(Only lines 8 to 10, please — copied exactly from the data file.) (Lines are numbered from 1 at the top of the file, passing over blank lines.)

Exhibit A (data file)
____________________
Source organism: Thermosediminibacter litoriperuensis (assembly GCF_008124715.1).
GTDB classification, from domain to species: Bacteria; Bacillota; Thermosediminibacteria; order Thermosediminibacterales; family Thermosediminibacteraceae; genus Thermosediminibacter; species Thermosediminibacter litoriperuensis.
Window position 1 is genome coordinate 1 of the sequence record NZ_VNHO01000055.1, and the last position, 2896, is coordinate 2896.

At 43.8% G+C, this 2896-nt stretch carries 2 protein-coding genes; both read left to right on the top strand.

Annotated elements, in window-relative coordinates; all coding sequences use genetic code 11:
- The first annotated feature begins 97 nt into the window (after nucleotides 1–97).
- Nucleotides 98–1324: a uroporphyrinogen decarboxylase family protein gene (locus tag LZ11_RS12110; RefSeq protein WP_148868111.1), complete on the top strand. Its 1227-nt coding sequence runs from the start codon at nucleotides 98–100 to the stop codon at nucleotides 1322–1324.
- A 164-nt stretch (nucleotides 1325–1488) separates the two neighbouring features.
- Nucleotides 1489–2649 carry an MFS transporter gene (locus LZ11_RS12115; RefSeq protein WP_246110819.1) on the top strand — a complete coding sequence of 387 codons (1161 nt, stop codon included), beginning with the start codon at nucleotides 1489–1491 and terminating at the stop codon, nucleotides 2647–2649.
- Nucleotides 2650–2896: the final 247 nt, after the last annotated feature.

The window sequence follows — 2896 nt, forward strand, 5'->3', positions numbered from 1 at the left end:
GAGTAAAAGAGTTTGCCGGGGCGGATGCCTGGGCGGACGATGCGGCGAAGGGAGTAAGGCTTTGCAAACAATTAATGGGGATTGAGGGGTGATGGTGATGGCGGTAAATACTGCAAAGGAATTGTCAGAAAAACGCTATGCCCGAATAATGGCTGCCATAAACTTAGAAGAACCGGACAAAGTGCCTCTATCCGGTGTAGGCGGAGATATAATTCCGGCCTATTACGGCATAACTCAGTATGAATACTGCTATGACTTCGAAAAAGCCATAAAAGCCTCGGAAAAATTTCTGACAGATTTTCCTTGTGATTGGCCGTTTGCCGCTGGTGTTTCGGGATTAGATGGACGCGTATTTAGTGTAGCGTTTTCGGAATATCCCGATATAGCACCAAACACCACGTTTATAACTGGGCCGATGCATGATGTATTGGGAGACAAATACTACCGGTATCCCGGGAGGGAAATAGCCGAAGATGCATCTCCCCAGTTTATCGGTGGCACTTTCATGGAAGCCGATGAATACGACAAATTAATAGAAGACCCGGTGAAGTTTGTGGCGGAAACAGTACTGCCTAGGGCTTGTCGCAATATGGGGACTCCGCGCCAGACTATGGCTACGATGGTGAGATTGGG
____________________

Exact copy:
- A 164-nt stretch (nucleotides 1325–1488) separates the two neighbouring features.
- Nucleotides 1489–2649 carry an MFS transporter gene (locus LZ11_RS12115; RefSeq protein WP_246110819.1) on the top strand — a complete coding sequence of 387 codons (1161 nt, stop codon included), beginning with the start codon at nucleotides 1489–1491 and terminating at the stop codon, nucleotides 2647–2649.
- Nucleotides 2650–2896: the final 247 nt, after the last annotated feature.